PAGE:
A day or two later, Ogren started feeling confused, which the U.S. Centers for Disease Control and Prevention has listed as one of the COVID-19 symptoms warranting emergency medical attention.
She believed she was in a medical facility in Rhode Island, where Ogren and her husband had spent much of their lives before moving to Maine, Donovan said.
Yet, the facility still did not retest Ogren for the coronavirus, Donovan said, even after she asked for a test for her mother.
Last week on Monday, April 27, Ogren fell and injured her hip. She developed a fever shortly thereafter, Donovan said.
When Donovan, who lives in Chelsea, found out she rushed to the facility to meet her mother before she got into an ambulance to be taken to MaineGeneral Medical Center.
“We rushed over there thinking this is going to be the last time we’ll ever see our mother, because I was convinced she had COVID,” Donovan said. “She hadn’t been tested at this point.”
The next day, Donovan learned that her mother tested positive for the coronavirus at MaineGeneral, and would need surgery for her broken hip.
Her surgery went well, and Donovan talked to her mother, who was getting better, every day after that. On Thursday, Ogren could get up. On Friday, she started walking again, Donovan said. She sounded better than she had in months.
“We thought that she’s one of those people that are just going to be positive but she doesn’t really have symptoms,” Dononvan said. “And then Friday night, we got a call that she started to have some fluid buildup in her lungs. They might have to take her up to critical care.”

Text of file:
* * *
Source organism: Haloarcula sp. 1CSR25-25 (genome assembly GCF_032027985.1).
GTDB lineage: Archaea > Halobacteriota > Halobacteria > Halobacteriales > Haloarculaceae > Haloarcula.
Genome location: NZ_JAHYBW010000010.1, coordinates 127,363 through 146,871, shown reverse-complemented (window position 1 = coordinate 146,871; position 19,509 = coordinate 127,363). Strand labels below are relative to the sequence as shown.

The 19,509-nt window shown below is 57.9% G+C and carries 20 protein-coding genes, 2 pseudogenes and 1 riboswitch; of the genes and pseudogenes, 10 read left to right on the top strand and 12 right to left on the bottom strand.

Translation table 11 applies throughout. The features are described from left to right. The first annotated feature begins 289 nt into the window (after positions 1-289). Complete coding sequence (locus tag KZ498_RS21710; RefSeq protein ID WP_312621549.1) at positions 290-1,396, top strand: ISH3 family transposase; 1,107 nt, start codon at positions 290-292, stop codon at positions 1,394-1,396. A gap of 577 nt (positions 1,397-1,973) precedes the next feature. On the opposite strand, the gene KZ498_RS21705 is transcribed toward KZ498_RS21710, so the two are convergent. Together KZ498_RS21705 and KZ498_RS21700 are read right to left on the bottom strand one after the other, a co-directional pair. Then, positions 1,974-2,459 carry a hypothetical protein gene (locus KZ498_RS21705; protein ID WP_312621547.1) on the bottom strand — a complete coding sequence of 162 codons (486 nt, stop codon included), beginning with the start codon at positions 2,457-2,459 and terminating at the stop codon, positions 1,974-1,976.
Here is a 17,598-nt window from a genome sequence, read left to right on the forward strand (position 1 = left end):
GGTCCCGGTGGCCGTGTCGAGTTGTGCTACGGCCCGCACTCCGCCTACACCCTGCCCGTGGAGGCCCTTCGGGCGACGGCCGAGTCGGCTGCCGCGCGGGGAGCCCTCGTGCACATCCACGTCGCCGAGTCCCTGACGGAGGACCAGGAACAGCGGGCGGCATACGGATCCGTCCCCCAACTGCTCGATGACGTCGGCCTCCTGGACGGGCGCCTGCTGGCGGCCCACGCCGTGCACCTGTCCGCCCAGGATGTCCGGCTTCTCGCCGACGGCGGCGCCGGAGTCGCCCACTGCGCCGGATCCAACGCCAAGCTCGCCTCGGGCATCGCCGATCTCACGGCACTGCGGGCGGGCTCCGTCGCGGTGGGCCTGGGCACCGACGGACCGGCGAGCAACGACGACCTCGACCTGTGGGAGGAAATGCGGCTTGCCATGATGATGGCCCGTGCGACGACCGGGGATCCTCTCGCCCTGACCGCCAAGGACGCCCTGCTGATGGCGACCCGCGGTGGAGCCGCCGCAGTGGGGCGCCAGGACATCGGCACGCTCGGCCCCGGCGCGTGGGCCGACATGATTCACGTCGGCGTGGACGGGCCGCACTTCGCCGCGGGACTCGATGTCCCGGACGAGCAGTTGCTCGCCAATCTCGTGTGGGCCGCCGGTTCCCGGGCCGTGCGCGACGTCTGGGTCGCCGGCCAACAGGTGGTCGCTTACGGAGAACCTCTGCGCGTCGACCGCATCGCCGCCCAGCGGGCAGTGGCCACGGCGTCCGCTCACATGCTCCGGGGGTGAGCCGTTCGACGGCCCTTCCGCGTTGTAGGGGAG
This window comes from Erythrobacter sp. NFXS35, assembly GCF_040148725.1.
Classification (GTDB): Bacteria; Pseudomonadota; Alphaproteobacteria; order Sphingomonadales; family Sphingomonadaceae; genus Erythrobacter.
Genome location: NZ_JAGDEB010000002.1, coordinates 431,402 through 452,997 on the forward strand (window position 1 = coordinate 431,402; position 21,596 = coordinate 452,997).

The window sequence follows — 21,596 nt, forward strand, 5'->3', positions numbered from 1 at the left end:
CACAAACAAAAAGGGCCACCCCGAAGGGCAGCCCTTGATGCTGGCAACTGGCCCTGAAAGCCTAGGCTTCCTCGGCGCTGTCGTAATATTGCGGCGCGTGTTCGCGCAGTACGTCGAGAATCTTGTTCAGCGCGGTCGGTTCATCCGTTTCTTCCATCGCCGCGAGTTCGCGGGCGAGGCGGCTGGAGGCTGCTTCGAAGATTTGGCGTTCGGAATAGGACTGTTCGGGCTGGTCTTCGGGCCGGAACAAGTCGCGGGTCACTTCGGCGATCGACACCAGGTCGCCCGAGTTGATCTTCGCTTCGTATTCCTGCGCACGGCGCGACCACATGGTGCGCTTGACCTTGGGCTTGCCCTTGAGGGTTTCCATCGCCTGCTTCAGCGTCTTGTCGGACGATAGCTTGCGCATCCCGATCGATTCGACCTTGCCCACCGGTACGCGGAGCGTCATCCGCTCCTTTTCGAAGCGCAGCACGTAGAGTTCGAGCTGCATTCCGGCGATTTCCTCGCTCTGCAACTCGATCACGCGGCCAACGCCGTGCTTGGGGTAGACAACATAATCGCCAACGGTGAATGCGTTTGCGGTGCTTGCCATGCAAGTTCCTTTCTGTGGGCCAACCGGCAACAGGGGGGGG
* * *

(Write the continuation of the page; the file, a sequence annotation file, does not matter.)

Within 48 hours, Ogren had died, Donovan said. She also had congestive heart failure, which might have played a role in her quickly declining condition.
Ogren first moved to Maine from Rhode Island in 1973 with her husband, Roger Ogren, and their three kids. She liked to pursue creative hobbies, such as knitting, crafts and baking, Donovan said.
When she discovered a love for scrapbooking, she made all her children handcrafted recipe books.
During her stay at MaineGeneral in January, Ogren sent knitted hats to her friends and family, but also gave them to her caregivers at the hospital, Donovan said.
When coronavirus first hit Maine, Donovan said her family never thought it would affect them.
Now, she can’t turn the TV on because all the news and advertisements mention COVID-19.
“When you see people that don’t want to wear masks are protesting, they obviously haven’t lost loved ones because they wouldn’t,” she said.
Donovan thinks her mother leaving the nursing home gave her a few good days last week when she was at the hospital feeling better.
“I will never be convinced that this nursing home didn’t fail those people,” she said.
“It’s going to haunt me forever that we didn’t get her out of there in time.”
Watch: Should you remove loved ones from care facilities during the outbreak?